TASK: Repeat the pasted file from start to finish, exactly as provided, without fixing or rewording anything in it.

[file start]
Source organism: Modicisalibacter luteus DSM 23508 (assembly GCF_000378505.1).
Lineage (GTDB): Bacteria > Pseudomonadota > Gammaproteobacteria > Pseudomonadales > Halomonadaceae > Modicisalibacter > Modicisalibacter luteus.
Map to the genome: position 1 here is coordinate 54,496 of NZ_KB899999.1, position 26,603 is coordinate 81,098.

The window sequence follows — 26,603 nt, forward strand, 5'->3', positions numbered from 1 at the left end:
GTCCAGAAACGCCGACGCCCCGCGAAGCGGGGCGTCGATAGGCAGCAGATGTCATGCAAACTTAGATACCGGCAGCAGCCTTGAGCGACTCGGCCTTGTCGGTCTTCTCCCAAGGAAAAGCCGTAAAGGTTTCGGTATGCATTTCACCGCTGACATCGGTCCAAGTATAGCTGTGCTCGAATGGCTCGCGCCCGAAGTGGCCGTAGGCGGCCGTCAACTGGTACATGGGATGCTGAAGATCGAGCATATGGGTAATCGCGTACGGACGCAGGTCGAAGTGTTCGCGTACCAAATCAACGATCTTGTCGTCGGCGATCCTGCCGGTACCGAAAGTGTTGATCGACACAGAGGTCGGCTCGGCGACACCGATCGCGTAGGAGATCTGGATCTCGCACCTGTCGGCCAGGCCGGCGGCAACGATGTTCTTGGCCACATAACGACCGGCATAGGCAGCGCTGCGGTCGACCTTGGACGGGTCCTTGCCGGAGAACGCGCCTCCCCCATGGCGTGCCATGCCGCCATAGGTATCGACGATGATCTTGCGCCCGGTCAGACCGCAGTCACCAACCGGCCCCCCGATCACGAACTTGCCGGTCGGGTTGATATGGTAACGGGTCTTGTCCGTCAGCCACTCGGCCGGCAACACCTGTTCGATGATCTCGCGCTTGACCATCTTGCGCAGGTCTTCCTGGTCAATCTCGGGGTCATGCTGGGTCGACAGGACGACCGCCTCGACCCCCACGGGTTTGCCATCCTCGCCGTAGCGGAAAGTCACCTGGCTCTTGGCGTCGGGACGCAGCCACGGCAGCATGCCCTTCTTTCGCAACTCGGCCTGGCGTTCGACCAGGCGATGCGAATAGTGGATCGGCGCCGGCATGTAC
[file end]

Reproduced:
Source organism: Modicisalibacter luteus DSM 23508 (assembly GCF_000378505.1).
Lineage (GTDB): Bacteria > Pseudomonadota > Gammaproteobacteria > Pseudomonadales > Halomonadaceae > Modicisalibacter > Modicisalibacter luteus.
Map to the genome: position 1 here is coordinate 54,496 of NZ_KB899999.1, position 26,603 is coordinate 81,098.

The window sequence follows — 26,603 nt, forward strand, 5'->3', positions numbered from 1 at the left end:
GTCCAGAAACGCCGACGCCCCGCGAAGCGGGGCGTCGATAGGCAGCAGATGTCATGCAAACTTAGATACCGGCAGCAGCCTTGAGCGACTCGGCCTTGTCGGTCTTCTCCCAAGGAAAAGCCGTAAAGGTTTCGGTATGCATTTCACCGCTGACATCGGTCCAAGTATAGCTGTGCTCGAATGGCTCGCGCCCGAAGTGGCCGTAGGCGGCCGTCAACTGGTACATGGGATGCTGAAGATCGAGCATATGGGTAATCGCGTACGGACGCAGGTCGAAGTGTTCGCGTACCAAATCAACGATCTTGTCGTCGGCGATCCTGCCGGTACCGAAAGTGTTGATCGACACAGAGGTCGGCTCGGCGACACCGATCGCGTAGGAGATCTGGATCTCGCACCTGTCGGCCAGGCCGGCGGCAACGATGTTCTTGGCCACATAACGACCGGCATAGGCAGCGCTGCGGTCGACCTTGGACGGGTCCTTGCCGGAGAACGCGCCTCCCCCATGGCGTGCCATGCCGCCATAGGTATCGACGATGATCTTGCGCCCGGTCAGACCGCAGTCACCAACCGGCCCCCCGATCACGAACTTGCCGGTCGGGTTGATATGGTAACGGGTCTTGTCCGTCAGCCACTCGGCCGGCAACACCTGTTCGATGATCTCGCGCTTGACCATCTTGCGCAGGTCTTCCTGGTCAATCTCGGGGTCATGCTGGGTCGACAGGACGACCGCCTCGACCCCCACGGGTTTGCCATCCTCGCCGTAGCGGAAAGTCACCTGGCTCTTGGCGTCGGGACGCAGCCACGGCAGCATGCCCTTCTTTCGCAACTCGGCCTGGCGTTCGACCAGGCGATGCGAATAGTGGATCGGCGCCGGCATGTAC